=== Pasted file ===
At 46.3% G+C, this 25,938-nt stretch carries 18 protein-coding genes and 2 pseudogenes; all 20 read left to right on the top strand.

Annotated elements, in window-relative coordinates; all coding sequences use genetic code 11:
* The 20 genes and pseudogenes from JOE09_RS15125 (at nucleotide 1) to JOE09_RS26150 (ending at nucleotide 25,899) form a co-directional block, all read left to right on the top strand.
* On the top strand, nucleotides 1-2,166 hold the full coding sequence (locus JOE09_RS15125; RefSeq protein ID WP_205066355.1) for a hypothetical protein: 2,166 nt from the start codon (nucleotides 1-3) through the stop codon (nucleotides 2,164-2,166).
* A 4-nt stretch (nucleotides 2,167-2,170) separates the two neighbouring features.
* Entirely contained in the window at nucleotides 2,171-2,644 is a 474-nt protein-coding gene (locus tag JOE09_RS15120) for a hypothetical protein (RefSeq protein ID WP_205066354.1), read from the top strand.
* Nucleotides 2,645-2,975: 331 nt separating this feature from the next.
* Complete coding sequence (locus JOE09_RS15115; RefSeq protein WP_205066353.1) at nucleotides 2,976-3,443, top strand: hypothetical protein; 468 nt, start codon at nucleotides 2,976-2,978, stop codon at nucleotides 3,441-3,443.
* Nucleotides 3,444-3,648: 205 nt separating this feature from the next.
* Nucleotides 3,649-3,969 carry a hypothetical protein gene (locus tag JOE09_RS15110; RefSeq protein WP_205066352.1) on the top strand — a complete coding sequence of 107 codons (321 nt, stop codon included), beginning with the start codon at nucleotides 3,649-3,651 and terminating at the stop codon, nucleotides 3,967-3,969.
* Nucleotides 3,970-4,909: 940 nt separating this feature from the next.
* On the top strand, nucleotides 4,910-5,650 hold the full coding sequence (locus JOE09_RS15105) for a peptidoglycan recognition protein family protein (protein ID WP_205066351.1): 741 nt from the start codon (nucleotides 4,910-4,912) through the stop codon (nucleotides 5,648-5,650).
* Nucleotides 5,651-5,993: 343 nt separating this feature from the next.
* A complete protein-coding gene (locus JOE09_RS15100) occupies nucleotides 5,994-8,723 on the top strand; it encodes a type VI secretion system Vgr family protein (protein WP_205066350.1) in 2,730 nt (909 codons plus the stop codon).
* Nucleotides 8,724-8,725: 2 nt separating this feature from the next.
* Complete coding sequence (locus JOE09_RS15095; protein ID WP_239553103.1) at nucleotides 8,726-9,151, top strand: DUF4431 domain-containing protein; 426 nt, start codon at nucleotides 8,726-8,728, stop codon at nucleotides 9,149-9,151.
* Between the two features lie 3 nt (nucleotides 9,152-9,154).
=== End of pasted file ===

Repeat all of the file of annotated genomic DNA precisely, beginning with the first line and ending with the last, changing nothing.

At 46.3% G+C, this 25,938-nt stretch carries 18 protein-coding genes and 2 pseudogenes; all 20 read left to right on the top strand.

Annotated elements, in window-relative coordinates; all coding sequences use genetic code 11:
* The 20 genes and pseudogenes from JOE09_RS15125 (at nucleotide 1) to JOE09_RS26150 (ending at nucleotide 25,899) form a co-directional block, all read left to right on the top strand.
* On the top strand, nucleotides 1-2,166 hold the full coding sequence (locus JOE09_RS15125; RefSeq protein ID WP_205066355.1) for a hypothetical protein: 2,166 nt from the start codon (nucleotides 1-3) through the stop codon (nucleotides 2,164-2,166).
* A 4-nt stretch (nucleotides 2,167-2,170) separates the two neighbouring features.
* Entirely contained in the window at nucleotides 2,171-2,644 is a 474-nt protein-coding gene (locus tag JOE09_RS15120) for a hypothetical protein (RefSeq protein ID WP_205066354.1), read from the top strand.
* Nucleotides 2,645-2,975: 331 nt separating this feature from the next.
* Complete coding sequence (locus JOE09_RS15115; RefSeq protein WP_205066353.1) at nucleotides 2,976-3,443, top strand: hypothetical protein; 468 nt, start codon at nucleotides 2,976-2,978, stop codon at nucleotides 3,441-3,443.
* Nucleotides 3,444-3,648: 205 nt separating this feature from the next.
* Nucleotides 3,649-3,969 carry a hypothetical protein gene (locus tag JOE09_RS15110; RefSeq protein WP_205066352.1) on the top strand — a complete coding sequence of 107 codons (321 nt, stop codon included), beginning with the start codon at nucleotides 3,649-3,651 and terminating at the stop codon, nucleotides 3,967-3,969.
* Nucleotides 3,970-4,909: 940 nt separating this feature from the next.
* On the top strand, nucleotides 4,910-5,650 hold the full coding sequence (locus JOE09_RS15105) for a peptidoglycan recognition protein family protein (protein ID WP_205066351.1): 741 nt from the start codon (nucleotides 4,910-4,912) through the stop codon (nucleotides 5,648-5,650).
* Nucleotides 5,651-5,993: 343 nt separating this feature from the next.
* A complete protein-coding gene (locus JOE09_RS15100) occupies nucleotides 5,994-8,723 on the top strand; it encodes a type VI secretion system Vgr family protein (protein WP_205066350.1) in 2,730 nt (909 codons plus the stop codon).
* Nucleotides 8,724-8,725: 2 nt separating this feature from the next.
* Complete coding sequence (locus JOE09_RS15095; protein ID WP_239553103.1) at nucleotides 8,726-9,151, top strand: DUF4431 domain-containing protein; 426 nt, start codon at nucleotides 8,726-8,728, stop codon at nucleotides 9,149-9,151.
* Between the two features lie 3 nt (nucleotides 9,152-9,154).